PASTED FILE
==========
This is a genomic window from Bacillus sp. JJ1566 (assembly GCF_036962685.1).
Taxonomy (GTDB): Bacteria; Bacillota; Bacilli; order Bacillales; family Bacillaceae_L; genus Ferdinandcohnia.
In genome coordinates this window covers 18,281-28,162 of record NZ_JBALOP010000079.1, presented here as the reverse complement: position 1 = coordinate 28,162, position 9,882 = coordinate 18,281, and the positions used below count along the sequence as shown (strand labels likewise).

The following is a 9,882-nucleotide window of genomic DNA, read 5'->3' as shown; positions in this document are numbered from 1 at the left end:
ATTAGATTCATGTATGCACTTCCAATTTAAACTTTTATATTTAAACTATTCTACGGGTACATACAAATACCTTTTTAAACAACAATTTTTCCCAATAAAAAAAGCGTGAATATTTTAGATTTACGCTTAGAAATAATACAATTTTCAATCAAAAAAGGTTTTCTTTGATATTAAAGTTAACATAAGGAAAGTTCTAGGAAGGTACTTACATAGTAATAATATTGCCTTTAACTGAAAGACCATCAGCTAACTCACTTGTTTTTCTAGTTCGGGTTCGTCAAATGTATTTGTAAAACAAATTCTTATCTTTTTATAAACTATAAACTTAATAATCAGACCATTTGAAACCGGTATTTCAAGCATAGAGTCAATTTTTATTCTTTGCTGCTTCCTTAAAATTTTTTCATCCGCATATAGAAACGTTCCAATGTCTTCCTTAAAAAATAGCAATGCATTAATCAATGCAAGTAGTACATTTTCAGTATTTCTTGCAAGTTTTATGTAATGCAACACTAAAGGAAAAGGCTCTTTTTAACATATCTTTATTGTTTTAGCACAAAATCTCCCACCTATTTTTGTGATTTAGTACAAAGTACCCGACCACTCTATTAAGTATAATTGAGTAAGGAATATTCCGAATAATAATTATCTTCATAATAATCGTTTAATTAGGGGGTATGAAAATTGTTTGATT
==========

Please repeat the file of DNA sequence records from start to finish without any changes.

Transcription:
This is a genomic window from Bacillus sp. JJ1566 (assembly GCF_036962685.1).
Taxonomy (GTDB): Bacteria; Bacillota; Bacilli; order Bacillales; family Bacillaceae_L; genus Ferdinandcohnia.
In genome coordinates this window covers 18,281-28,162 of record NZ_JBALOP010000079.1, presented here as the reverse complement: position 1 = coordinate 28,162, position 9,882 = coordinate 18,281, and the positions used below count along the sequence as shown (strand labels likewise).

The following is a 9,882-nucleotide window of genomic DNA, read 5'->3' as shown; positions in this document are numbered from 1 at the left end:
ATTAGATTCATGTATGCACTTCCAATTTAAACTTTTATATTTAAACTATTCTACGGGTACATACAAATACCTTTTTAAACAACAATTTTTCCCAATAAAAAAAGCGTGAATATTTTAGATTTACGCTTAGAAATAATACAATTTTCAATCAAAAAAGGTTTTCTTTGATATTAAAGTTAACATAAGGAAAGTTCTAGGAAGGTACTTACATAGTAATAATATTGCCTTTAACTGAAAGACCATCAGCTAACTCACTTGTTTTTCTAGTTCGGGTTCGTCAAATGTATTTGTAAAACAAATTCTTATCTTTTTATAAACTATAAACTTAATAATCAGACCATTTGAAACCGGTATTTCAAGCATAGAGTCAATTTTTATTCTTTGCTGCTTCCTTAAAATTTTTTCATCCGCATATAGAAACGTTCCAATGTCTTCCTTAAAAAATAGCAATGCATTAATCAATGCAAGTAGTACATTTTCAGTATTTCTTGCAAGTTTTATGTAATGCAACACTAAAGGAAAAGGCTCTTTTTAACATATCTTTATTGTTTTAGCACAAAATCTCCCACCTATTTTTGTGATTTAGTACAAAGTACCCGACCACTCTATTAAGTATAATTGAGTAAGGAATATTCCGAATAATAATTATCTTCATAATAATCGTTTAATTAGGGGGTATGAAAATTGTTTGATT